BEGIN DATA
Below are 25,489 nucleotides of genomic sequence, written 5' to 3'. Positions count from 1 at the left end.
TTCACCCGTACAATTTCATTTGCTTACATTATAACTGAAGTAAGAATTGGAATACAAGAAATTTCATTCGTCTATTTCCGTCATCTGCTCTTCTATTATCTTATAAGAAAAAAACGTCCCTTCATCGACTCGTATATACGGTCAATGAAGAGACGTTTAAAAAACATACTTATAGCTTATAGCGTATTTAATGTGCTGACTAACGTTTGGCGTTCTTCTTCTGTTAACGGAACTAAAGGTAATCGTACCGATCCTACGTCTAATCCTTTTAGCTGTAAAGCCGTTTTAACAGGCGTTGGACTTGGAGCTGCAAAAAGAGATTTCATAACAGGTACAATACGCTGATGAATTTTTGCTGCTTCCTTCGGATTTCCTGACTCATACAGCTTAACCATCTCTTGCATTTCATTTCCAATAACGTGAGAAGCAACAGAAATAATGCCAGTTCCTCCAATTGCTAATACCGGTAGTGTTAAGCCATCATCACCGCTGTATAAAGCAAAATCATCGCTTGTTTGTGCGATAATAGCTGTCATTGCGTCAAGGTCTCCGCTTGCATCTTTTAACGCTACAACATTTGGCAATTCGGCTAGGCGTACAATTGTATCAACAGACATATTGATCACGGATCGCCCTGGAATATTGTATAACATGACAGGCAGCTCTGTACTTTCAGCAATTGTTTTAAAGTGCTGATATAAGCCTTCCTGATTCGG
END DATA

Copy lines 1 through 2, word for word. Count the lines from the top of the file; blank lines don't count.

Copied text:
Below are 25,489 nucleotides of genomic sequence, written 5' to 3'. Positions count from 1 at the left end.
TTCACCCGTACAATTTCATTTGCTTACATTATAACTGAAGTAAGAATTGGAATACAAGAAATTTCATTCGTCTATTTCCGTCATCTGCTCTTCTATTATCTTATAAGAAAAAAACGTCCCTTCATCGACTCGTATATACGGTCAATGAAGAGACGTTTAAAAAACATACTTATAGCTTATAGCGTATTTAATGTGCTGACTAACGTTTGGCGTTCTTCTTCTGTTAACGGAACTAAAGGTAATCGTACCGATCCTACGTCTAATCCTTTTAGCTGTAAAGCCGTTTTAACAGGCGTTGGACTTGGAGCTGCAAAAAGAGATTTCATAACAGGTACAATACGCTGATGAATTTTTGCTGCTTCCTTCGGATTTCCTGACTCATACAGCTTAACCATCTCTTGCATTTCATTTCCAATAACGTGAGAAGCAACAGAAATAATGCCAGTTCCTCCAATTGCTAATACCGGTAGTGTTAAGCCATCATCACCGCTGTATAAAGCAAAATCATCGCTTGTTTGTGCGATAATAGCTGTCATTGCGTCAAGGTCTCCGCTTGCATCTTTTAACGCTACAACATTTGGCAATTCGGCTAGGCGTACAATTGTATCAACAGACATATTGATCACGGATCGCCCTGGAATATTGTATAACATGACAGGCAGCTCTGTACTTTCAGCAATTGTTTTAAAGTGCTGATATAAGCCTTCCTGATTCGG